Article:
I do know its run by nitwits, and that in order to speak to a supervisor, I will have to wait 72 hours. 72 HOURS.
But here's the kicker. I could hear people discussing my situation in the background during the call. I kept hearing "Austin" and "Texas". Pretty clearly whatever system they have going isn't working. And has already passed some deadline which means I will have, at best, an arrest warrant out for my name in LA. At worst, they could put this against my credit score.

What I am trying not to do is spend a huge amount of time on this problem, but I am increasingly frustrated with my inability to prove I did not own a car the City of LA's least impressive public servants claim I owned.

If an attorneys want to start sending letters on letterhead, I can send you the address.

Thursday, December 06, 2007

Everyone is Stupid (but me)

I woke up in an absolutely awful mood today. I kind of think I know why, and it's totally irrational, but that's the way it is.

Anyhow, its just been downhill since I rolled out of bed. I had to clean up cat barf, and then it was raining outside and its supposed to be 85 degrees today and tomorrow, and something like 89% humidity. Which makes me irritated with all the "global warming is a hippie fraud" people. And even more irritated with people who live up north who try to extol the virtues of global warming.

Anyhow, I'm having an ego-filled day, feeling as if everyone else is stupid but me. Including cats, dogs, radio DJs, journalists (does she really not see what an unpleasant and self-absorbed person this article makes her out to be? Yikes), other drivers, the people who made the Monster Cable I use to attach my iPod to my car, and, lastly, parking lots that slope.

Today I am in a bad mood.

And, oddly, what's driven me there is food. I don't want to discuss the conversation, because were I in a better mood, I would not care. But here's the deal:

I don't care if people are gourmands, but I do not understand when a particular taste in food is used as a moral judgment on those who don't share their income, lifestyle or palette. If you call yourself a "foodie", super. Seriously. I can understand the love of food as art form and sensory experience. But what bugs the heck out of me is when one assumes that others who do not share their passion for foods are somehow intellectually inferior or unable to embrace the true nectar of life in the way only the gourmand can.

I know I think about food in much the same way as any other sense-based activity. Can you appreciate music if you are unable to afford a trip to the opera or symphony? Or if you prefer the music of Hank Williams to Puccini? Or if the art on your wall is a framed poster of Starry Night versus owning your own Magritte? Is a grilled fajita taco really inferior to Authentic Interior Mexican? Is such a distinction elitist, if not bordering on some sort of insinuated perception of Mexican Americans as second class versus people who happen to live further south?

Moreover, food is ephemeral. Paying $30 - 100 for a single meal is not something which scales terribly well across the average person's budget once paying the bills enters the picture. When you need to put a coat on your kid, or you need to get them a pair of soccer shoes, delicately buttered asparagus, sprinkled with goat cheese may not be where you get to spend your money. Paying for a singular sensory experience may not be where the family budget needs to go.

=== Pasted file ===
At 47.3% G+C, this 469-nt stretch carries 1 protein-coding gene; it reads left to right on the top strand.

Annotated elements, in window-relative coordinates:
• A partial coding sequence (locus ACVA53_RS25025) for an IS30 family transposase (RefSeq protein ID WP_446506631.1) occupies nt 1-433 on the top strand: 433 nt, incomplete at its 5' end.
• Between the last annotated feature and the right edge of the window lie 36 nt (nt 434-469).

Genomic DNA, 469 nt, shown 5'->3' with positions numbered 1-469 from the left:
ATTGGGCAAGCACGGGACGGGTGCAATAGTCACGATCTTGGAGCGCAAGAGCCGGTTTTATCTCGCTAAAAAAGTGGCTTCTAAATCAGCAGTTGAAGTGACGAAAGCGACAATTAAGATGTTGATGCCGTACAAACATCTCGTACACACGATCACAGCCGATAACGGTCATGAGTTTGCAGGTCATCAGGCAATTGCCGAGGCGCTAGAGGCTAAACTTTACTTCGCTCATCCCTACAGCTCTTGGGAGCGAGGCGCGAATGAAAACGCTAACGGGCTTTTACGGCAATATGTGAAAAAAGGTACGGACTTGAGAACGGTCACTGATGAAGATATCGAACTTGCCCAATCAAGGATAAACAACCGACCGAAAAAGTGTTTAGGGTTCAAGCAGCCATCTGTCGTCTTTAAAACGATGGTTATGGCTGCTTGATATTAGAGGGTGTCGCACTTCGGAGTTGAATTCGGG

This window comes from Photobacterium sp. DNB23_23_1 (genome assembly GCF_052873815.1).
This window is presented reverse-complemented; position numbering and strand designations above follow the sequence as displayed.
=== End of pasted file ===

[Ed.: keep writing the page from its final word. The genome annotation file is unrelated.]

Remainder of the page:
I have a particular issue with those so spoiled on the food around them that they've turned a blind eye to the opportunities. Places like Austin are not known for their food in the same manner as New Orleans, San Francisco or New York. But neither is Austin without fairly decent places if one is willing to look outside their neighborhood and can spend a dollar.

Historically, the idea of one's status as a gourmand was something only the Rich Uncle Pennybags' of the world could even think of aspiring to, while the rest of the population was boiling potatoes and cabbage, with meat considered a luxury. The food that people could get their hands on was grown locally and seasonally, and generally took a hell of a lot of effort. It's only been within the lifetime of Gen X'ers that one could expect to eat cherries year round in any grocery in America, or head down to the grocer's for oranges, shipped in off-season from Australia. Only in this generation could the upper-middle class even consider experiencing the wealth of opportunity available to them as new waves of immigrants brought new kinds of food to the US and eating at restaurants was no longer mostly a luxury.

With the Frugal Gourmet and Julia Child entering into our living rooms, and an influx of upscale cuisine from around the world (with both a market for the food, and those who would actually know how to make it present), it's an opportunity to move beyond the food our parents and their parents had available, let alone were aware of. In many ways, is looking down upon those who do not share your obsession a form of chronological snobbery, or just plain old class or regional snobbery?